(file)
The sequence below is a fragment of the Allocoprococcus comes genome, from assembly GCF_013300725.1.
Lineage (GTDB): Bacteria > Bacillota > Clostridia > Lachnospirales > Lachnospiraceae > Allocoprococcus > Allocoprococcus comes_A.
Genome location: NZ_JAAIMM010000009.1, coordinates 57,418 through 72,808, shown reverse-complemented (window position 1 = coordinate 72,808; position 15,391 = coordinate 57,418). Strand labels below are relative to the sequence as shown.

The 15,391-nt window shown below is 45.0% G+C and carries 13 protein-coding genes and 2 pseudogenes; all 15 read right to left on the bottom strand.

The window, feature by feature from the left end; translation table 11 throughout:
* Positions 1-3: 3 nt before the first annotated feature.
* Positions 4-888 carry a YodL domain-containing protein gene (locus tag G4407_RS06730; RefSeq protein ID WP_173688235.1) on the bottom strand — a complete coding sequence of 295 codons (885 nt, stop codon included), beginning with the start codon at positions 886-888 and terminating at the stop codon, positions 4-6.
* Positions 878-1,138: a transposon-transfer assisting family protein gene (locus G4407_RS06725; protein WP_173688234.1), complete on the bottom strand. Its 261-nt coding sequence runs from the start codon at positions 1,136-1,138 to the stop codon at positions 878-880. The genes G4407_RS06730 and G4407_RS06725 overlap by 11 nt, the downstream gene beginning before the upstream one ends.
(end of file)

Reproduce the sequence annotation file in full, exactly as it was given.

The sequence below is a fragment of the Allocoprococcus comes genome, from assembly GCF_013300725.1.
Lineage (GTDB): Bacteria > Bacillota > Clostridia > Lachnospirales > Lachnospiraceae > Allocoprococcus > Allocoprococcus comes_A.
Genome location: NZ_JAAIMM010000009.1, coordinates 57,418 through 72,808, shown reverse-complemented (window position 1 = coordinate 72,808; position 15,391 = coordinate 57,418). Strand labels below are relative to the sequence as shown.

The 15,391-nt window shown below is 45.0% G+C and carries 13 protein-coding genes and 2 pseudogenes; all 15 read right to left on the bottom strand.

The window, feature by feature from the left end; translation table 11 throughout:
* Positions 1-3: 3 nt before the first annotated feature.
* Positions 4-888 carry a YodL domain-containing protein gene (locus tag G4407_RS06730; RefSeq protein ID WP_173688235.1) on the bottom strand — a complete coding sequence of 295 codons (885 nt, stop codon included), beginning with the start codon at positions 886-888 and terminating at the stop codon, positions 4-6.
* Positions 878-1,138: a transposon-transfer assisting family protein gene (locus G4407_RS06725; protein WP_173688234.1), complete on the bottom strand. Its 261-nt coding sequence runs from the start codon at positions 1,136-1,138 to the stop codon at positions 878-880. The genes G4407_RS06730 and G4407_RS06725 overlap by 11 nt, the downstream gene beginning before the upstream one ends.